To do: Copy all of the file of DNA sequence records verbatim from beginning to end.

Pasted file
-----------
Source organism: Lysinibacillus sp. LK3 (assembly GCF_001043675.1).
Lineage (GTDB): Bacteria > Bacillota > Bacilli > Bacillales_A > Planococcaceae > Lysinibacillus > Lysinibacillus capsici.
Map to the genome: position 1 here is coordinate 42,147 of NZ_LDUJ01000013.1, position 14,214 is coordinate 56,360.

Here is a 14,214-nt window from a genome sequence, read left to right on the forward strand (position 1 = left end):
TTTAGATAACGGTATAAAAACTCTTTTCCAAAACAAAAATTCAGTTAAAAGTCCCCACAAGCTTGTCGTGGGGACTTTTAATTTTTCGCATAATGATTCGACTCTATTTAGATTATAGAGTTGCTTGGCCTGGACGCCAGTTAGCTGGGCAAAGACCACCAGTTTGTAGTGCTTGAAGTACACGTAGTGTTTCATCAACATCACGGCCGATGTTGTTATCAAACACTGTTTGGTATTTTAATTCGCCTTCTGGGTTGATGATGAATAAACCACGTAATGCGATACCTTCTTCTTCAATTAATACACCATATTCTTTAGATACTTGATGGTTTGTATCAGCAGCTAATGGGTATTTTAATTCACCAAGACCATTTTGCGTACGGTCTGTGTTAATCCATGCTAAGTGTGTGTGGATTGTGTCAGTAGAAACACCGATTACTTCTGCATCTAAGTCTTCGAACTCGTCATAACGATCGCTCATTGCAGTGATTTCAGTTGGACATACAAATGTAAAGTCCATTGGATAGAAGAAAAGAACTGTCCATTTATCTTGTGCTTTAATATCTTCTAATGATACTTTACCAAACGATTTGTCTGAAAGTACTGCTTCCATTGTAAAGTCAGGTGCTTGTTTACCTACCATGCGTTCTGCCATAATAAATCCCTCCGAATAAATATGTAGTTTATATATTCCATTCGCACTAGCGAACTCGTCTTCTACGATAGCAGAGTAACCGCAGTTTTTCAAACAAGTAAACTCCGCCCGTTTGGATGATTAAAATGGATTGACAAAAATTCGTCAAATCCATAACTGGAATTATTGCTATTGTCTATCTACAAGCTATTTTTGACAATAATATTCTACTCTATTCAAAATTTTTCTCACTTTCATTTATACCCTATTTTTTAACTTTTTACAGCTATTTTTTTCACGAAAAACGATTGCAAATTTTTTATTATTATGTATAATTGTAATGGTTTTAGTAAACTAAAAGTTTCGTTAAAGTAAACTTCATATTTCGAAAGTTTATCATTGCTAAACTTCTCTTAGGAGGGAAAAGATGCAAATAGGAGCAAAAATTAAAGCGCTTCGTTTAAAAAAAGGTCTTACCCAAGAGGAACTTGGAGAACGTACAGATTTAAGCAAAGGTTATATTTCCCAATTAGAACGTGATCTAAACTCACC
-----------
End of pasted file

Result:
Source organism: Lysinibacillus sp. LK3 (assembly GCF_001043675.1).
Lineage (GTDB): Bacteria > Bacillota > Bacilli > Bacillales_A > Planococcaceae > Lysinibacillus > Lysinibacillus capsici.
Map to the genome: position 1 here is coordinate 42,147 of NZ_LDUJ01000013.1, position 14,214 is coordinate 56,360.

Here is a 14,214-nt window from a genome sequence, read left to right on the forward strand (position 1 = left end):
TTTAGATAACGGTATAAAAACTCTTTTCCAAAACAAAAATTCAGTTAAAAGTCCCCACAAGCTTGTCGTGGGGACTTTTAATTTTTCGCATAATGATTCGACTCTATTTAGATTATAGAGTTGCTTGGCCTGGACGCCAGTTAGCTGGGCAAAGACCACCAGTTTGTAGTGCTTGAAGTACACGTAGTGTTTCATCAACATCACGGCCGATGTTGTTATCAAACACTGTTTGGTATTTTAATTCGCCTTCTGGGTTGATGATGAATAAACCACGTAATGCGATACCTTCTTCTTCAATTAATACACCATATTCTTTAGATACTTGATGGTTTGTATCAGCAGCTAATGGGTATTTTAATTCACCAAGACCATTTTGCGTACGGTCTGTGTTAATCCATGCTAAGTGTGTGTGGATTGTGTCAGTAGAAACACCGATTACTTCTGCATCTAAGTCTTCGAACTCGTCATAACGATCGCTCATTGCAGTGATTTCAGTTGGACATACAAATGTAAAGTCCATTGGATAGAAGAAAAGAACTGTCCATTTATCTTGTGCTTTAATATCTTCTAATGATACTTTACCAAACGATTTGTCTGAAAGTACTGCTTCCATTGTAAAGTCAGGTGCTTGTTTACCTACCATGCGTTCTGCCATAATAAATCCCTCCGAATAAATATGTAGTTTATATATTCCATTCGCACTAGCGAACTCGTCTTCTACGATAGCAGAGTAACCGCAGTTTTTCAAACAAGTAAACTCCGCCCGTTTGGATGATTAAAATGGATTGACAAAAATTCGTCAAATCCATAACTGGAATTATTGCTATTGTCTATCTACAAGCTATTTTTGACAATAATATTCTACTCTATTCAAAATTTTTCTCACTTTCATTTATACCCTATTTTTTAACTTTTTACAGCTATTTTTTTCACGAAAAACGATTGCAAATTTTTTATTATTATGTATAATTGTAATGGTTTTAGTAAACTAAAAGTTTCGTTAAAGTAAACTTCATATTTCGAAAGTTTATCATTGCTAAACTTCTCTTAGGAGGGAAAAGATGCAAATAGGAGCAAAAATTAAAGCGCTTCGTTTAAAAAAAGGTCTTACCCAAGAGGAACTTGGAGAACGTACAGATTTAAGCAAAGGTTATATTTCCCAATTAGAACGTGATCTAAACTCACC